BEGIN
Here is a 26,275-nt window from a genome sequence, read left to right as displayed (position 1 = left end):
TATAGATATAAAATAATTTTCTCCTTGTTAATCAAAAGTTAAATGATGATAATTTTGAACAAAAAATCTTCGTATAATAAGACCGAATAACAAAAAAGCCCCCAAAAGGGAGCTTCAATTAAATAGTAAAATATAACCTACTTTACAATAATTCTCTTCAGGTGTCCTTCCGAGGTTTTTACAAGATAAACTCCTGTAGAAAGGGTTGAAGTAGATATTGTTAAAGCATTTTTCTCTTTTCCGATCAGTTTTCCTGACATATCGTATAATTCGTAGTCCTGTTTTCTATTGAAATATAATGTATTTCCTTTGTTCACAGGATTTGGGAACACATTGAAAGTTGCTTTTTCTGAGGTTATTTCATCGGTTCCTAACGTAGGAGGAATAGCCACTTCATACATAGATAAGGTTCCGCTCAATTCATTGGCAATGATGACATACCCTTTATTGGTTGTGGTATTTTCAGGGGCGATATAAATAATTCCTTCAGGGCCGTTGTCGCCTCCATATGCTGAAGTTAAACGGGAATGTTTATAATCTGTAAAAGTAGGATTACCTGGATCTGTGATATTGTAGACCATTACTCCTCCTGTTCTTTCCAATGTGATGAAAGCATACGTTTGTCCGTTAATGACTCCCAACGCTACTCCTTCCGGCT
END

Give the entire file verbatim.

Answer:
Here is a 26,275-nt window from a genome sequence, read left to right as displayed (position 1 = left end):
TATAGATATAAAATAATTTTCTCCTTGTTAATCAAAAGTTAAATGATGATAATTTTGAACAAAAAATCTTCGTATAATAAGACCGAATAACAAAAAAGCCCCCAAAAGGGAGCTTCAATTAAATAGTAAAATATAACCTACTTTACAATAATTCTCTTCAGGTGTCCTTCCGAGGTTTTTACAAGATAAACTCCTGTAGAAAGGGTTGAAGTAGATATTGTTAAAGCATTTTTCTCTTTTCCGATCAGTTTTCCTGACATATCGTATAATTCGTAGTCCTGTTTTCTATTGAAATATAATGTATTTCCTTTGTTCACAGGATTTGGGAACACATTGAAAGTTGCTTTTTCTGAGGTTATTTCATCGGTTCCTAACGTAGGAGGAATAGCCACTTCATACATAGATAAGGTTCCGCTCAATTCATTGGCAATGATGACATACCCTTTATTGGTTGTGGTATTTTCAGGGGCGATATAAATAATTCCTTCAGGGCCGTTGTCGCCTCCATATGCTGAAGTTAAACGGGAATGTTTATAATCTGTAAAAGTAGGATTACCTGGATCTGTGATATTGTAGACCATTACTCCTCCTGTTCTTTCCAATGTGATGAAAGCATACGTTTGTCCGTTAATGACTCCCAACGCTACTCCTTCCGGCT